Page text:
While Come Drink With Me isn't the best or most original martial arts film of its day, it's certainly one of the most influential. The care and detail in the cinematography and fight choreography raised the bar for competing directors and studios, and it's at least partially because of this film that the later entries from the Shaw Bros. studio looked as good as they did. The production values are strong and the cinematography is excellent.

    Come Drink With Me – Blu-ray Review:

    88 Films brings Come Drink With Me to Blu-ray framed in 2.35.1 widescreen in AVC encoded 1080p high definition with the feature taking up 24GBS of space on a 25GB disc. Colors look quite good here and black levels are fine but some digital noise reduction appears to have been applied, some detail is on the soft side and the image is seemingly free or natural looking grain. Additionally, there are occasionally shots where the focus looks off (though this has to do with how the movie was shot and is not a fault of the transfer itself – the old DVD release looked soft and out of focus in those same shots). There’s virtually no print damage, however, and the transfer is free of obvious compression artifacts and edge enhancement. This is a nice step up from the previous DVD release.

    24-bit DTS-HD Mono options are provided in both a Chinese language option with English Subtitles and in an English dubbed track. The Chinese track plays best, it suits the film more and it sounds quite clean with no audible issues. The English track is fun in the goofy sort of way that dubbed tracks tend to be for older Shaw Brothers movies.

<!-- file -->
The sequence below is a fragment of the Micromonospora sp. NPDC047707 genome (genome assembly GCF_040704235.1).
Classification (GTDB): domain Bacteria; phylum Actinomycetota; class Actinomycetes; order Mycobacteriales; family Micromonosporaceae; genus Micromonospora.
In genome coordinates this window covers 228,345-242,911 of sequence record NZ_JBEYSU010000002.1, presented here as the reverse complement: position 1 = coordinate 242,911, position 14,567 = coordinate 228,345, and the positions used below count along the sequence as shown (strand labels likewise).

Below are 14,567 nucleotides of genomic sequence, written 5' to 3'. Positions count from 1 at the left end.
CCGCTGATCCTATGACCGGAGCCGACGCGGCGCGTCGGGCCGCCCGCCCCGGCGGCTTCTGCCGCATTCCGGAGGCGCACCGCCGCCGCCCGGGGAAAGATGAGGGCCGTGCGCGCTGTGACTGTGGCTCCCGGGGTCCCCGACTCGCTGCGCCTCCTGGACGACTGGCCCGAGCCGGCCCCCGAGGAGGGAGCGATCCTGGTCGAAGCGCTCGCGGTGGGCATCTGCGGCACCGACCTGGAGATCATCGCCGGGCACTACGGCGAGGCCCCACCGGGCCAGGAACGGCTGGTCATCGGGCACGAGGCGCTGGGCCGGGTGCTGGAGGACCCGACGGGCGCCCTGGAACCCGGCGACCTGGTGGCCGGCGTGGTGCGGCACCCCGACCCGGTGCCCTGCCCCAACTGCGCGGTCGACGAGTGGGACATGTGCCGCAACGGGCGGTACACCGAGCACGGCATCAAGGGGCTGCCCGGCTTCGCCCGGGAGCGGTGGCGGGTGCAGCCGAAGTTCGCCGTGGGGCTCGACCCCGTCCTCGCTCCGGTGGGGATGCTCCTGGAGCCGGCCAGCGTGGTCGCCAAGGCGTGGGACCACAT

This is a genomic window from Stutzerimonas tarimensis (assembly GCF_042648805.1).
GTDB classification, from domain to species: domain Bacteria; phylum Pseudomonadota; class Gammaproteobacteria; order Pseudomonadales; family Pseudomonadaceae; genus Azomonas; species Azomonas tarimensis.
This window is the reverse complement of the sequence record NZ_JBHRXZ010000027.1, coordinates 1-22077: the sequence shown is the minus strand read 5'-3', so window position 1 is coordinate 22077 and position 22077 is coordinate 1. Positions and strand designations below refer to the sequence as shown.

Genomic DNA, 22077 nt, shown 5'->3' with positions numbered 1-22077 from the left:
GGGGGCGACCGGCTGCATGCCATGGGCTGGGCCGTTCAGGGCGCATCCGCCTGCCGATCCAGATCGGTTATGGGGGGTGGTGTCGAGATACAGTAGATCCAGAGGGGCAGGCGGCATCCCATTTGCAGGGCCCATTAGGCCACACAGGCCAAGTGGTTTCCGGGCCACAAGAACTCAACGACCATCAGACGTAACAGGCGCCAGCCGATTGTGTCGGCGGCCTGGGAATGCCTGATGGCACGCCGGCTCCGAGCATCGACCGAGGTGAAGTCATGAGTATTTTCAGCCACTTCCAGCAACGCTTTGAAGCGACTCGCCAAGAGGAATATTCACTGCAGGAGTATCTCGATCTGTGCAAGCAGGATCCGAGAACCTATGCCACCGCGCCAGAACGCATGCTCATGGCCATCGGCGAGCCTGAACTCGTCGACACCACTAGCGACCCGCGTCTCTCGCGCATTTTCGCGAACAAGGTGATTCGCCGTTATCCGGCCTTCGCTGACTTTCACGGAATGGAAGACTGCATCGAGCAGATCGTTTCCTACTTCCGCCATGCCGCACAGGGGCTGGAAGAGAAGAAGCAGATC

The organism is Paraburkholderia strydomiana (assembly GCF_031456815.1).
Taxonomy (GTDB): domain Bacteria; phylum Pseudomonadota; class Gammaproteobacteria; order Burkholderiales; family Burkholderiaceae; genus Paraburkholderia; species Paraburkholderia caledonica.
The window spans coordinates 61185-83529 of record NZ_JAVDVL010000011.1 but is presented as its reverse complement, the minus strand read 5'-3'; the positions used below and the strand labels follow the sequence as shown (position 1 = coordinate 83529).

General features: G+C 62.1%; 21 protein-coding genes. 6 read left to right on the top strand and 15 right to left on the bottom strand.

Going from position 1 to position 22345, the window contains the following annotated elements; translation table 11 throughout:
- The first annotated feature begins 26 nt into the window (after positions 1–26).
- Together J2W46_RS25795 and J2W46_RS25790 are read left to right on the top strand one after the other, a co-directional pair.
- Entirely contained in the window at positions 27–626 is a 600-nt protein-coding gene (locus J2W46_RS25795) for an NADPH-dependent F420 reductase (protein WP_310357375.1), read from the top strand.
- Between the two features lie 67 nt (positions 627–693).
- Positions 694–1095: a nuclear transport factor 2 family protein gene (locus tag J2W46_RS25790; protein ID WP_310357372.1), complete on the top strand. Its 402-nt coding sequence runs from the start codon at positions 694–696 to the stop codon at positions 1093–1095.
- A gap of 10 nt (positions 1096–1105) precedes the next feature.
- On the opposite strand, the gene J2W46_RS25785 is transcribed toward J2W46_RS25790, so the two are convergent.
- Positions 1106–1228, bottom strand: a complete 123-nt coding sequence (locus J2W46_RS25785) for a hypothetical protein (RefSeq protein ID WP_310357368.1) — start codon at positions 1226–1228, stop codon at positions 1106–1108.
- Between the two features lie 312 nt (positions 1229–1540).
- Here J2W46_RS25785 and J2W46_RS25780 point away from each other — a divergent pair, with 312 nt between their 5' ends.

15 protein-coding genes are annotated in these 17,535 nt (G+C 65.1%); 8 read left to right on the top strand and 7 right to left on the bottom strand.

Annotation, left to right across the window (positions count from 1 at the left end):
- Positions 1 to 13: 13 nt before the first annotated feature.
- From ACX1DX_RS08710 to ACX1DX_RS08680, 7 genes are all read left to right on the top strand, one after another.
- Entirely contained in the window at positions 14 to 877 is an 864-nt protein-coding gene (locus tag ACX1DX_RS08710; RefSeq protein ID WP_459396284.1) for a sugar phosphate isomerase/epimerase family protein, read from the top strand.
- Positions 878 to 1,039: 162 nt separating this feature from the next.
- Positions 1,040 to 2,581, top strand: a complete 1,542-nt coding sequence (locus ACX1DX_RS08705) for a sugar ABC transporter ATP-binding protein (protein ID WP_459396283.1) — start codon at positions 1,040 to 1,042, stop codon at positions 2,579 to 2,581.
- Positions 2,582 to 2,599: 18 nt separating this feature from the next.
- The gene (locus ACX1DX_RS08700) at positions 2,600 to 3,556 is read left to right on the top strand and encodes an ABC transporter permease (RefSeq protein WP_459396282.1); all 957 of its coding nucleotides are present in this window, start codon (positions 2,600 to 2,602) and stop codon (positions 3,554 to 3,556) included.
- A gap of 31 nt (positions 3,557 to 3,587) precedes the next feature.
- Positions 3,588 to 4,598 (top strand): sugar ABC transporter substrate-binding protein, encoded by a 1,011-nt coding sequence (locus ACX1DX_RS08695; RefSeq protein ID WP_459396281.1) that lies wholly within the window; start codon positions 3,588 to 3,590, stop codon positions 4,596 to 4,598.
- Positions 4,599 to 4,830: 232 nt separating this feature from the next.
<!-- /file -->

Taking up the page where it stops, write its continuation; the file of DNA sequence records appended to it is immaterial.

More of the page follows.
The main extra on the disc is an audio commentary track with Samm Deighann. She speaks in detail about how this film was a game changer of sorts and of the influence that it had on martial arts cinema as a whole. Lots of background information is provided about both Cheng Pei Pei and King Hu as well as some of the other participants, and there’s exploration of some of the themes that the film deals with as well as its important representation of a female hero, uncommon for the time.

    Additionally, the disc contains a trailer for the feature, menus and chapter selection. 88 Films also provides some nice reversible cover art and, for the first pressing, a limited edition slipcover and an insert booklet containing an essay on the film from Asian Cinema expert James Oliver.

    Unfortunately the extra features from the Region 1 DVD release (which included a commentary and interview with Chang Pei-Pei, a featurette on King Hu and an interview with Yueh Hua - all of which are quite valuable!) have not been carried over to this Blu-ray.

    Come Drink With Me – The Final Word:

    Come Drink With Me holds up well, a film as entertaining as it is influential. It’s a stylish and exciting film with an iconic lead performance from Cheng Pei Pei and some fantastic fight choreography. 88 Films gives this Shaw Brothers classic a solid Blu-ray release.

    Click on the images below for full sized Come Drink With Me Blu-ray screen caps!